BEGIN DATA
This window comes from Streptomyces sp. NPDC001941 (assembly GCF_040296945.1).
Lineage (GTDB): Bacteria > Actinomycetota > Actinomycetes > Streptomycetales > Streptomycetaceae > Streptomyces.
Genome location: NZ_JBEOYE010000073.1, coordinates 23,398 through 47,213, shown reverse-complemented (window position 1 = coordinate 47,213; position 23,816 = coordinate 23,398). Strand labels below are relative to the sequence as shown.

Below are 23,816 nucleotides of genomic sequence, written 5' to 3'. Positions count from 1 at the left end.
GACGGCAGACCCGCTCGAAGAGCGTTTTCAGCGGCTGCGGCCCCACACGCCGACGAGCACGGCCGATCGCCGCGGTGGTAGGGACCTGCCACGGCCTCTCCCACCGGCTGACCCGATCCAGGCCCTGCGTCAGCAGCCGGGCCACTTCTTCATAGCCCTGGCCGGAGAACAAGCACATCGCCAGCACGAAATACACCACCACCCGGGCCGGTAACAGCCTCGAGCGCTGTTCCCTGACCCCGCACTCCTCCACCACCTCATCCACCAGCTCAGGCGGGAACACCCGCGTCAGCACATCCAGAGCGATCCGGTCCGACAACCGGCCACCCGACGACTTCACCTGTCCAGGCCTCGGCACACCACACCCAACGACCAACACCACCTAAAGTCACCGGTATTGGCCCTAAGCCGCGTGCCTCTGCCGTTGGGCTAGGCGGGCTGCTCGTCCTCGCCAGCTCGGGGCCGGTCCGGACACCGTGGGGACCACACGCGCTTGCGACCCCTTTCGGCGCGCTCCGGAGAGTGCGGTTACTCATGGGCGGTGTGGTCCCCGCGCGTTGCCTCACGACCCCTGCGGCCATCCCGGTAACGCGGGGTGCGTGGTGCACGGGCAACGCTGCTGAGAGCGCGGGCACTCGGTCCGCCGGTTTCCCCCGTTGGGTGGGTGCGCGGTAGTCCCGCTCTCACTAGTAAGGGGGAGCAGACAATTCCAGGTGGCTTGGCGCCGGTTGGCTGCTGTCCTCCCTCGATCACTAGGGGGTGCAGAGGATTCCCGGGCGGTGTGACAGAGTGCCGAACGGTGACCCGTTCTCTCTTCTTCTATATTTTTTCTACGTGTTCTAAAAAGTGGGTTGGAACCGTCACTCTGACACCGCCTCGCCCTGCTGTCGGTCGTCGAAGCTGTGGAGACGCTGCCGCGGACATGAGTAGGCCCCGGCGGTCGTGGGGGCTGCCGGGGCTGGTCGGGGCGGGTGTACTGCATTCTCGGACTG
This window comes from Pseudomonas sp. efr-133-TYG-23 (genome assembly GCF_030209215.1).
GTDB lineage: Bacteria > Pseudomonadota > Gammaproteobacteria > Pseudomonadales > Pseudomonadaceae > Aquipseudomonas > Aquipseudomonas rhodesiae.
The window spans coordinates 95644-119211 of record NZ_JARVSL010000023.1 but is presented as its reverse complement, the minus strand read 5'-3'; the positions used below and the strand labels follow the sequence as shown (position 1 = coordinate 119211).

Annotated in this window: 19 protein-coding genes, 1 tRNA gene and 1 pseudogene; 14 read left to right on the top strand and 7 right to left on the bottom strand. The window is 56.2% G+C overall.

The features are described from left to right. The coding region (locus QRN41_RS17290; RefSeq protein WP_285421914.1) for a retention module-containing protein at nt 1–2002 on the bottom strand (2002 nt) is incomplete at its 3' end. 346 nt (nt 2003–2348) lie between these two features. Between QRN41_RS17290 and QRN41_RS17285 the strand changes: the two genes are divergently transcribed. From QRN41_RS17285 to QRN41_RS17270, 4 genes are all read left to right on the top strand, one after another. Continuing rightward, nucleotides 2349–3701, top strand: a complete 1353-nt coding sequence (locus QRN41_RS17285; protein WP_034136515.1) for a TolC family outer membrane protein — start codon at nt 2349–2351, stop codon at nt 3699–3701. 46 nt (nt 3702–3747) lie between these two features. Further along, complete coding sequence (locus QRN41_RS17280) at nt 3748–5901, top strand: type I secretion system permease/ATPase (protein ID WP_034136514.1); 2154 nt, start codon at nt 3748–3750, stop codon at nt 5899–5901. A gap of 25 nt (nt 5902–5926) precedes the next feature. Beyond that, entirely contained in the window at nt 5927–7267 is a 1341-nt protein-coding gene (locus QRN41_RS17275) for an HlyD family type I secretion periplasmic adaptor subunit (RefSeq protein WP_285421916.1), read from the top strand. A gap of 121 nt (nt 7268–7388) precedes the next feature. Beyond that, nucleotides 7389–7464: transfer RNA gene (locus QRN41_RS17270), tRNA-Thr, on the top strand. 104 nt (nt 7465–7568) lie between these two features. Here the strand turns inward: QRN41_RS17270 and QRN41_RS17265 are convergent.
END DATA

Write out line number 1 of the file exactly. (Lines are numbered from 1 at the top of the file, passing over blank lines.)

This window comes from Streptomyces sp. NPDC001941 (assembly GCF_040296945.1).